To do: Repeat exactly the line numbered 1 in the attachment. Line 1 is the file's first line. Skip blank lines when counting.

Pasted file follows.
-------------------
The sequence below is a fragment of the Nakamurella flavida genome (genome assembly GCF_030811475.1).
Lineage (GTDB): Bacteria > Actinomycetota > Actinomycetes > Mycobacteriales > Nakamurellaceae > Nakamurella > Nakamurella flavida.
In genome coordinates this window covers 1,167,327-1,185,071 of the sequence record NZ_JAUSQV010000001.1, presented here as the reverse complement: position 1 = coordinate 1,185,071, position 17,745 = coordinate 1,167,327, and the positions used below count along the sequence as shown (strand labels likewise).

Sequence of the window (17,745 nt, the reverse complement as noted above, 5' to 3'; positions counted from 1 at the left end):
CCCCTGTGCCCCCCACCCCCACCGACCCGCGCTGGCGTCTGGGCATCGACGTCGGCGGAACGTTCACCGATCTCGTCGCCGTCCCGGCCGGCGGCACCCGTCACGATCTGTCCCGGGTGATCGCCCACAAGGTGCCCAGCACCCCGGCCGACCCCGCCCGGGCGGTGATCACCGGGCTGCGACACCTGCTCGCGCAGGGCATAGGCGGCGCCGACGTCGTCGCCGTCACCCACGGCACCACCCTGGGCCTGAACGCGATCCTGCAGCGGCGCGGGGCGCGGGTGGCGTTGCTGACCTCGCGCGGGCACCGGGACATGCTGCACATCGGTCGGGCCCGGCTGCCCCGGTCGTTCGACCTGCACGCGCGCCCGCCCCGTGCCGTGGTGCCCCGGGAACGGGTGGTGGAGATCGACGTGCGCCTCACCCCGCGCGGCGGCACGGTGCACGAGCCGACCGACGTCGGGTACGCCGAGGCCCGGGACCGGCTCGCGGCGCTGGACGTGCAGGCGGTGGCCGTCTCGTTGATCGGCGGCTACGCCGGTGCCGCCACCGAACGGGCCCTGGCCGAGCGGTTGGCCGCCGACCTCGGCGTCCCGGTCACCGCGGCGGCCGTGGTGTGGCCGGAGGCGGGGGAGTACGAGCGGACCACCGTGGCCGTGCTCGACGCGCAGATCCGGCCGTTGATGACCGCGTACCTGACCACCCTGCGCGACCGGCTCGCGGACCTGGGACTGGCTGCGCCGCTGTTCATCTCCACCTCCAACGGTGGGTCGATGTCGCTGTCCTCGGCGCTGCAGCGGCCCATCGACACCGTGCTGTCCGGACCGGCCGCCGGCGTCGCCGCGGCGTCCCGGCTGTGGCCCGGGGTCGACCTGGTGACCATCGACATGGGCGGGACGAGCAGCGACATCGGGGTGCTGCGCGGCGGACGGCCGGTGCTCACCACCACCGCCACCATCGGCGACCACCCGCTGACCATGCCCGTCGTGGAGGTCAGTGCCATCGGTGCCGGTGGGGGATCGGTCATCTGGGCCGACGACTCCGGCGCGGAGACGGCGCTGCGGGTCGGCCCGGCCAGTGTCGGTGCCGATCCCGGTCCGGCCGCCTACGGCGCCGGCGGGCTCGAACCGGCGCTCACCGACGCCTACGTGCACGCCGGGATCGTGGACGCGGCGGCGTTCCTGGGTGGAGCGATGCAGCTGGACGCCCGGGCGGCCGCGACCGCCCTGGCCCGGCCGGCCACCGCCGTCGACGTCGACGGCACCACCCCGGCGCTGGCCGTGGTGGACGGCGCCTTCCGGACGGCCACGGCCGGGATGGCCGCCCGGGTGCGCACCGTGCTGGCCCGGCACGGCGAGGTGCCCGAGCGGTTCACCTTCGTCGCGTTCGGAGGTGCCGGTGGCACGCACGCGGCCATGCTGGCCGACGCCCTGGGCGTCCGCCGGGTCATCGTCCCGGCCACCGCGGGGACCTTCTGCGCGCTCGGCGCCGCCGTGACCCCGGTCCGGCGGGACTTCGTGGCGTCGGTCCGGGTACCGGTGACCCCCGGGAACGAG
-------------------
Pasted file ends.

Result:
The sequence below is a fragment of the Nakamurella flavida genome (genome assembly GCF_030811475.1).